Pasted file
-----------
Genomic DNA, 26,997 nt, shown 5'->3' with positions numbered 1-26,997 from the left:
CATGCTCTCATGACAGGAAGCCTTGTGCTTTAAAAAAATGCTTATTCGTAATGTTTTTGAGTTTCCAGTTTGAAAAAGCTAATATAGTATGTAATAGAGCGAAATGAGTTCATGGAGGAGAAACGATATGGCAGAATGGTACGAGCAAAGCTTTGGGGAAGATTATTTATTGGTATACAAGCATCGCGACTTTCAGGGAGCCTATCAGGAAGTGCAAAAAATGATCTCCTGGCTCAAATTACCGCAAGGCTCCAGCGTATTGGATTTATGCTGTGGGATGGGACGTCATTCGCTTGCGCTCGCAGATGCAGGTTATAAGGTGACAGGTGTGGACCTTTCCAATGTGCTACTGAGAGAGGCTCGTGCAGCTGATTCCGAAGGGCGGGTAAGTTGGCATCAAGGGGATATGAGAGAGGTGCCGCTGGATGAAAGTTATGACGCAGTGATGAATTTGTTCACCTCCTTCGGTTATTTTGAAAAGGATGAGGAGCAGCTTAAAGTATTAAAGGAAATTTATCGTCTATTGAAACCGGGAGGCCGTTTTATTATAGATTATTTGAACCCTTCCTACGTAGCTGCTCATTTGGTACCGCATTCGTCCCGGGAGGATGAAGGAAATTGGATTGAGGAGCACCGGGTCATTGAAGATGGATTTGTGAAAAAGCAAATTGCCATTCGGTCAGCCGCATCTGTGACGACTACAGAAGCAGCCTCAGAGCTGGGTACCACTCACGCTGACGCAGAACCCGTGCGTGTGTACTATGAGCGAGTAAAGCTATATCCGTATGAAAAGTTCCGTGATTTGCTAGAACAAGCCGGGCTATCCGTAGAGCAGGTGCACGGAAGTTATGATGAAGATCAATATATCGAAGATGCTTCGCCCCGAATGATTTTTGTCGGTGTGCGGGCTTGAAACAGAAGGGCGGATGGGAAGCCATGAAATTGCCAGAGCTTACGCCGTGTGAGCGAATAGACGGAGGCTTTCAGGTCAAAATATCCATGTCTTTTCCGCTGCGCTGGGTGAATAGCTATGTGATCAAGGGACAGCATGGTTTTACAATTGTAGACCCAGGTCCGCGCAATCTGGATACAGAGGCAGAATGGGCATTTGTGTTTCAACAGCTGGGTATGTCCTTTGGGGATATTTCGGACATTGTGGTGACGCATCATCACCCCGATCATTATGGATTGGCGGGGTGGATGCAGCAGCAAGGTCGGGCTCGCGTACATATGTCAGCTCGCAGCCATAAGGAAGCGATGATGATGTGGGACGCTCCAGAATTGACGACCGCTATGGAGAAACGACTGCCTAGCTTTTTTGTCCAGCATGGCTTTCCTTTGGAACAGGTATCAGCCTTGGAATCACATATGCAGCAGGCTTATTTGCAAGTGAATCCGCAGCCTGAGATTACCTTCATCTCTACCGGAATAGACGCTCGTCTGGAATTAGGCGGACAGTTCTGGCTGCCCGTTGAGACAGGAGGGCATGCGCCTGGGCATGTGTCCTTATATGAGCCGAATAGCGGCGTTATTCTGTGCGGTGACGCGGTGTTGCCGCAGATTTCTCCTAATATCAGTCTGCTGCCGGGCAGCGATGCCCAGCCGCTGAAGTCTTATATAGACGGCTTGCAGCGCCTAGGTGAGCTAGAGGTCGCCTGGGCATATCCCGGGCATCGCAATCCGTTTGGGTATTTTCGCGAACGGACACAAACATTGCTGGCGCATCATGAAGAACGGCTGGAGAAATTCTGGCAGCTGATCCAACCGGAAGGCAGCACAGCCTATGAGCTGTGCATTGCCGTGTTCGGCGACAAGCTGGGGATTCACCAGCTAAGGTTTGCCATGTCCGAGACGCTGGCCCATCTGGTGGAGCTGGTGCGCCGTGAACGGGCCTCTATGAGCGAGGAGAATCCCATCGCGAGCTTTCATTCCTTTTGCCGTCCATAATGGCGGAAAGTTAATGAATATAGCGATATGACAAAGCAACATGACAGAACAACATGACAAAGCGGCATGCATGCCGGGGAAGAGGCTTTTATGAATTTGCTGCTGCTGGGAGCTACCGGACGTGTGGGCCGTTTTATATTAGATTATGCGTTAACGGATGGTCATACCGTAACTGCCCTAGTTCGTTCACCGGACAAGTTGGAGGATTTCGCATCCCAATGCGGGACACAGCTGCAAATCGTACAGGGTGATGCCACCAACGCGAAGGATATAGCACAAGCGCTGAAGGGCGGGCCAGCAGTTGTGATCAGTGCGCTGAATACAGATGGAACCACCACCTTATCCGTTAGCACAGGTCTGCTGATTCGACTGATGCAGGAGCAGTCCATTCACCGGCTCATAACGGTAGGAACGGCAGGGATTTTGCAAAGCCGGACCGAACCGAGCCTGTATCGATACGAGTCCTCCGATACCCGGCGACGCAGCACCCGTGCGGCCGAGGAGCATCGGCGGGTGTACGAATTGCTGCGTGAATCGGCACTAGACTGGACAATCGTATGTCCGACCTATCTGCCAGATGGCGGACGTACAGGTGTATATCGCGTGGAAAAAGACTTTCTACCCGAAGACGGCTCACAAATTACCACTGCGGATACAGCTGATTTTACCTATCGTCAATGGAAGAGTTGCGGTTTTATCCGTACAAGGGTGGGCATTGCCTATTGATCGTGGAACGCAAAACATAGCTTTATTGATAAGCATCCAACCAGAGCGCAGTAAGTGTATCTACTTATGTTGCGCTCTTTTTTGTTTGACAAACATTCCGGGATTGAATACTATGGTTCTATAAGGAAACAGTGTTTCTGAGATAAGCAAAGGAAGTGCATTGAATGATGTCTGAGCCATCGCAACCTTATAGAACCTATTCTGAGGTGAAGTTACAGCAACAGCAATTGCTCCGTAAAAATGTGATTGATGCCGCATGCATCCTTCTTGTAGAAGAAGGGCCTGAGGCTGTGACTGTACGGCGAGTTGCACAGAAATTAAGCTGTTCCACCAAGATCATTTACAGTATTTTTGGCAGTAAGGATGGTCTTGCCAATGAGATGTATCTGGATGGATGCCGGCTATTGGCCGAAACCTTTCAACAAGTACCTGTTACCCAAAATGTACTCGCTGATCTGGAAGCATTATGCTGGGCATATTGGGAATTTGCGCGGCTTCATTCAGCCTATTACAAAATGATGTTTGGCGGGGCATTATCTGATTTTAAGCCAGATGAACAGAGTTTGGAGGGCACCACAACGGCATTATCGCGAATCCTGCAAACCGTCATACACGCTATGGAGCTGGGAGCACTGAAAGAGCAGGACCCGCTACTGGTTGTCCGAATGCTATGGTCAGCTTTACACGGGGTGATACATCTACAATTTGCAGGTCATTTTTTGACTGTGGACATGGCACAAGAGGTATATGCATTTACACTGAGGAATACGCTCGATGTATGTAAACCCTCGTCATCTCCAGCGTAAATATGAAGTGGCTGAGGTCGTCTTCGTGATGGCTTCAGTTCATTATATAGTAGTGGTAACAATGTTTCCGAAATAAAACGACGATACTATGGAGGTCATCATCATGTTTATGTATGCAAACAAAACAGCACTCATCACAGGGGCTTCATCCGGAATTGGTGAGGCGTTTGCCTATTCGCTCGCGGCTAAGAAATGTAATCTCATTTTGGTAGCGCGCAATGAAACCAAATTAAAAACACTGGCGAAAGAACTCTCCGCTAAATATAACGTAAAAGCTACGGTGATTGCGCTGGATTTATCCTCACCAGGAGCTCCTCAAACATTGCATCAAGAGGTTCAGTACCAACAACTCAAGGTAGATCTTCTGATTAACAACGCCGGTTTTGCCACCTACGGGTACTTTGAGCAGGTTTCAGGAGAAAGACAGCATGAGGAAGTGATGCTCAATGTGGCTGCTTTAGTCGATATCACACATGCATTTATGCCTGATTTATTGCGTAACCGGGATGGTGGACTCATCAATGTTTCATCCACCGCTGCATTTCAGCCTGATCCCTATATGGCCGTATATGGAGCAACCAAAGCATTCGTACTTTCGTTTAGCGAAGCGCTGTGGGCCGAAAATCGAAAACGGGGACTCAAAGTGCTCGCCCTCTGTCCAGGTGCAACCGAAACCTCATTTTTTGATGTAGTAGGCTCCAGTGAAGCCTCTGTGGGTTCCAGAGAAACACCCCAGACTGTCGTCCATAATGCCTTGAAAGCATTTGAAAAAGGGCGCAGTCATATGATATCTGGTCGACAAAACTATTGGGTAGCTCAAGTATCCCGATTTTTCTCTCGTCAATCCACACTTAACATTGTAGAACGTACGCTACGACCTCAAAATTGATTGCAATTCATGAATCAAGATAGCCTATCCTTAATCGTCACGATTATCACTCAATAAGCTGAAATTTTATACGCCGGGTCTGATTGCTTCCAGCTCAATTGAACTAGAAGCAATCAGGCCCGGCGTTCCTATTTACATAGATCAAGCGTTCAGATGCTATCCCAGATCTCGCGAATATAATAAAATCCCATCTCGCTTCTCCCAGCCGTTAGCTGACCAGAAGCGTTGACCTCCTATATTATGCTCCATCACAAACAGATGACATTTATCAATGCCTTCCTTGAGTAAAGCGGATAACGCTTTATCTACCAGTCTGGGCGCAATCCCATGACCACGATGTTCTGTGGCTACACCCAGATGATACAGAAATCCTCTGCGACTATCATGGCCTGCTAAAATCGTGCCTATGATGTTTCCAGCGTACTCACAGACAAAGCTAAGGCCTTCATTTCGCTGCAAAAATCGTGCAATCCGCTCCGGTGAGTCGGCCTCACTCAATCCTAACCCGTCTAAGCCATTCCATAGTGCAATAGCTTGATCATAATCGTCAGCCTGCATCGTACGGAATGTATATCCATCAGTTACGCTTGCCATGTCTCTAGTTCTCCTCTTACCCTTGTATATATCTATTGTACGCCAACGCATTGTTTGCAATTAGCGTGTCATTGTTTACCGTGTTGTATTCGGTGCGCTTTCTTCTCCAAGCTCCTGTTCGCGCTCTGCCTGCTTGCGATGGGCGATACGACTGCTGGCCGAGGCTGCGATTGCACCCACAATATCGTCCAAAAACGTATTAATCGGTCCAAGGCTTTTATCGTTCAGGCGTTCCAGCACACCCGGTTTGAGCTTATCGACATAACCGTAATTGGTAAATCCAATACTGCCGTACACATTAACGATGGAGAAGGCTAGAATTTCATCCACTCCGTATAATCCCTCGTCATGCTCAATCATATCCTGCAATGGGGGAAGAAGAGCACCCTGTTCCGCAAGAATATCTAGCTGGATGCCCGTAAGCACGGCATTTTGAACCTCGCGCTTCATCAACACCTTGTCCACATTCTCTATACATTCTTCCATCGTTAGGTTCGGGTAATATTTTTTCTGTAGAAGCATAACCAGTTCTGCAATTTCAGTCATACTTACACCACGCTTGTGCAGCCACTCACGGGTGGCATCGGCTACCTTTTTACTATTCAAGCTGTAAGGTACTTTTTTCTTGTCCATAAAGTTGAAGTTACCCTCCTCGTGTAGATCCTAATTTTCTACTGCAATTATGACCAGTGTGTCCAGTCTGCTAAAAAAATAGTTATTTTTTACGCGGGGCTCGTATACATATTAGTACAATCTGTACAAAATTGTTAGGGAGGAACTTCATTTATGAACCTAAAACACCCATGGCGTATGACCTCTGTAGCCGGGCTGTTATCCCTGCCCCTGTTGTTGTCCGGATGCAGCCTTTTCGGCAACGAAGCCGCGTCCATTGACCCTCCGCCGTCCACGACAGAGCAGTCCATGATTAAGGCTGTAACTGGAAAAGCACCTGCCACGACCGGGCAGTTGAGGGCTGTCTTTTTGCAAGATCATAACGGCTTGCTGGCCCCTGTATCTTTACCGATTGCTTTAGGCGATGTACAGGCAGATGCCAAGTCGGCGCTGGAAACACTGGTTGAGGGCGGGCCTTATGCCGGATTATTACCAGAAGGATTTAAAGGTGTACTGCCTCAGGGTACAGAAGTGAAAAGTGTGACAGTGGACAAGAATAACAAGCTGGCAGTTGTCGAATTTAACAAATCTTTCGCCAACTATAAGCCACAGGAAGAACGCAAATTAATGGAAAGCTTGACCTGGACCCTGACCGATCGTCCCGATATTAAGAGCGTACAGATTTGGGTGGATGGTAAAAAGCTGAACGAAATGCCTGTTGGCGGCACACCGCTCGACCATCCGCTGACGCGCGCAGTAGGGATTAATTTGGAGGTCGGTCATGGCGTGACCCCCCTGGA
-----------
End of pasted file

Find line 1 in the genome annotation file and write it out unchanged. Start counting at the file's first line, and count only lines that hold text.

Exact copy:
Genomic DNA, 26,997 nt, shown 5'->3' with positions numbered 1-26,997 from the left: